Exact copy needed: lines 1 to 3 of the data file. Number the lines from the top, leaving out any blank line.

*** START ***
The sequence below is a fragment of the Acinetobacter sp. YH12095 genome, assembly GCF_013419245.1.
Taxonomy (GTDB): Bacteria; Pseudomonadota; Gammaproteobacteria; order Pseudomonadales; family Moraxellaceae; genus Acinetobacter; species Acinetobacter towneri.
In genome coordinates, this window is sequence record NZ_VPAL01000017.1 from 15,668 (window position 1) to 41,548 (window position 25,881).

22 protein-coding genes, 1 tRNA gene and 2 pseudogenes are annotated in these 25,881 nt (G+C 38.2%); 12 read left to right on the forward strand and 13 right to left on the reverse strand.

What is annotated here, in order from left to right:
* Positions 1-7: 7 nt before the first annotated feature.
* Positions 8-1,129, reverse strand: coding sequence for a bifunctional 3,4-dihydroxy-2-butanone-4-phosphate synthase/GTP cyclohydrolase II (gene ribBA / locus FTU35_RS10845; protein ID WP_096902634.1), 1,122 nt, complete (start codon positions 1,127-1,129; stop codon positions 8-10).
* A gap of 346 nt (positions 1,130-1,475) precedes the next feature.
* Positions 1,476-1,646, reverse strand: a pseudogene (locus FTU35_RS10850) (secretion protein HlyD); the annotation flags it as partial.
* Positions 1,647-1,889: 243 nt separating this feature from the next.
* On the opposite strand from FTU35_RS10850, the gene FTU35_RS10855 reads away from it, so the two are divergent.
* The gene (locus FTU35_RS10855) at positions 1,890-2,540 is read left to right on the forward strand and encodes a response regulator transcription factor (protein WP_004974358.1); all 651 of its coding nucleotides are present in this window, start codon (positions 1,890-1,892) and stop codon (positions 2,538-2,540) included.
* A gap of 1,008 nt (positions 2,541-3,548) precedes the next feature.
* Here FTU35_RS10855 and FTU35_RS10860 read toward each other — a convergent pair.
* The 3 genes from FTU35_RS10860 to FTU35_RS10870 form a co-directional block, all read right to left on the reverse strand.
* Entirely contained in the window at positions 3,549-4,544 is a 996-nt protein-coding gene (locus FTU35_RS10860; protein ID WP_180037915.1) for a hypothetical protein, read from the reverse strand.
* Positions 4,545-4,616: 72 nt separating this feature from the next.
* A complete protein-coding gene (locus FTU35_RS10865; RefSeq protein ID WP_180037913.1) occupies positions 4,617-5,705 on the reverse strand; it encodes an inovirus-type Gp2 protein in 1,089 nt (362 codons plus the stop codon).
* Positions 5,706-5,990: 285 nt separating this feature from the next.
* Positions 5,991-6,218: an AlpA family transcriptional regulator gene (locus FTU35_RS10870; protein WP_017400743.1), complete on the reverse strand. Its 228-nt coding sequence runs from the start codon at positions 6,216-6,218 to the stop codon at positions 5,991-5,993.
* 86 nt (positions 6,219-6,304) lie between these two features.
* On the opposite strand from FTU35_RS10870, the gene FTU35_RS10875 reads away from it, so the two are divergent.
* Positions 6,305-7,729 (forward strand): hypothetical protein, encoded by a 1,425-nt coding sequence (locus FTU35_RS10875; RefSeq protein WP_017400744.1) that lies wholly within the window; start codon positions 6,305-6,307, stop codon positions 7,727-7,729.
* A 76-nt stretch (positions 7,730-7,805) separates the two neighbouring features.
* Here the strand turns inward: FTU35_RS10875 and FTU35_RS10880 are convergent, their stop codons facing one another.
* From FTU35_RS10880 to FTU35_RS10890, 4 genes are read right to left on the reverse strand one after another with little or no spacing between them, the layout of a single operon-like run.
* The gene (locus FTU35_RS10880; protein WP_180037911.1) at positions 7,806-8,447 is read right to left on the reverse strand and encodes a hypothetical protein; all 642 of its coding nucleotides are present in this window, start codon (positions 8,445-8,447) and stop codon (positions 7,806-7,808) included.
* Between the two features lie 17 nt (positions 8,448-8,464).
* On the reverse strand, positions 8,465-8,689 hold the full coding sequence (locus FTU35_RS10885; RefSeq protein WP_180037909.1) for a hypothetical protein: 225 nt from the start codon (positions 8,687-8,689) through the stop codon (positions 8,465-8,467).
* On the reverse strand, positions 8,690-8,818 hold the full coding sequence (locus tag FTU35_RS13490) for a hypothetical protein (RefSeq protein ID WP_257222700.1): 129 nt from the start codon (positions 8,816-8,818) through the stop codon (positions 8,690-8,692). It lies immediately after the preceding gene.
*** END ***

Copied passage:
The sequence below is a fragment of the Acinetobacter sp. YH12095 genome, assembly GCF_013419245.1.
Taxonomy (GTDB): Bacteria; Pseudomonadota; Gammaproteobacteria; order Pseudomonadales; family Moraxellaceae; genus Acinetobacter; species Acinetobacter towneri.
In genome coordinates, this window is sequence record NZ_VPAL01000017.1 from 15,668 (window position 1) to 41,548 (window position 25,881).